Epilogue: When the show at the Society ended I had to return some of the art to the rightful owners. One of the pieces happened to be owned by Yoko Ono. I had to hand deliver the art personally to Yoko’s office in The Dakota, which was originally John and Yoko’s apartment. When I arrived sections of the block around the Dakota were closed off and I had to access Yoko’s place from a side entrance. As it turns out the street was closed for a movie shoot. The movie in question was Vanilla Sky staring Tom Cruise who’s character runs a music magazine and is based on Jann Wenner.

Green to Go


I love to read, so I consider creating a book cover a distinct privilege. I sometimes fantasize about creating a cover for every book I have ever read and imagine what kind of life long project that would look like. Maybe in another lifetime.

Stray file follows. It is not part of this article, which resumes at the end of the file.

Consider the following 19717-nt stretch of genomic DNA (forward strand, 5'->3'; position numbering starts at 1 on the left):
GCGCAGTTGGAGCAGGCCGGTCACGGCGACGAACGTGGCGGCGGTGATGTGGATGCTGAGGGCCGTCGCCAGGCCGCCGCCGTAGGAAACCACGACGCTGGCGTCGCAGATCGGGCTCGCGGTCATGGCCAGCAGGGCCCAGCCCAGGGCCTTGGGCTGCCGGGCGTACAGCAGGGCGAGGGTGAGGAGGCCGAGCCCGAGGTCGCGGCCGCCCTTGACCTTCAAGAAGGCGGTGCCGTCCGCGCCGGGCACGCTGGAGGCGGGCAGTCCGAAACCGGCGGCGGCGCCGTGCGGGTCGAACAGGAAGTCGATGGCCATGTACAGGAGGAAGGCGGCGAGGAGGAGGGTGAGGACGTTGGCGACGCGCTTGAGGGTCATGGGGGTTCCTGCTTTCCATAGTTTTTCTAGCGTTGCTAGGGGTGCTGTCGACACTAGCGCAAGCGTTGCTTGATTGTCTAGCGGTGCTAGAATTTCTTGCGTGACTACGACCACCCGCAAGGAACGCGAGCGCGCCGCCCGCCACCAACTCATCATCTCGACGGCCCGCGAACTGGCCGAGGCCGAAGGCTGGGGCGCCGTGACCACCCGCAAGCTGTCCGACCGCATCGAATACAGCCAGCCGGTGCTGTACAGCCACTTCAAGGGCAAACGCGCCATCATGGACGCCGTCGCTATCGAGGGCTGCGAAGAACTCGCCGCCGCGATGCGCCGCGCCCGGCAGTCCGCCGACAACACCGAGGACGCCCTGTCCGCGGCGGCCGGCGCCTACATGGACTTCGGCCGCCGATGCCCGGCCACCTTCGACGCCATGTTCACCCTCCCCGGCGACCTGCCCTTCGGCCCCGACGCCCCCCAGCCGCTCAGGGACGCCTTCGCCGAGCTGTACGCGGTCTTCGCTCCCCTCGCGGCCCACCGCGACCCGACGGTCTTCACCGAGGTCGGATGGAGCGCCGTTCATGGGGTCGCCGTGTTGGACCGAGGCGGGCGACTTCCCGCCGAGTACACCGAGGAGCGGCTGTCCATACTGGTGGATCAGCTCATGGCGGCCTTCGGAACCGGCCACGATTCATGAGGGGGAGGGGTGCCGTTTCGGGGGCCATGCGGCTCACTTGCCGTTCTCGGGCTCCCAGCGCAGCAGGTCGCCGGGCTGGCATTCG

Not long ago I got involved with an online manuscript editing company called The Editorial Department. They were expanding their repetoire and looking to offer design services as well as manuscript editing. After a bit of back and forth I signed on as one the the designers in their roster. The first project I worked on for them was the second book in a series of swashbuckling adventures from author John H. Cunningham. John’s stories feature a main character named Buck Reilly. Buck is a bit of an Indiana Jones type who lives in the Florida Keys, flies a Grummon sea plane and looks for sunken treasure.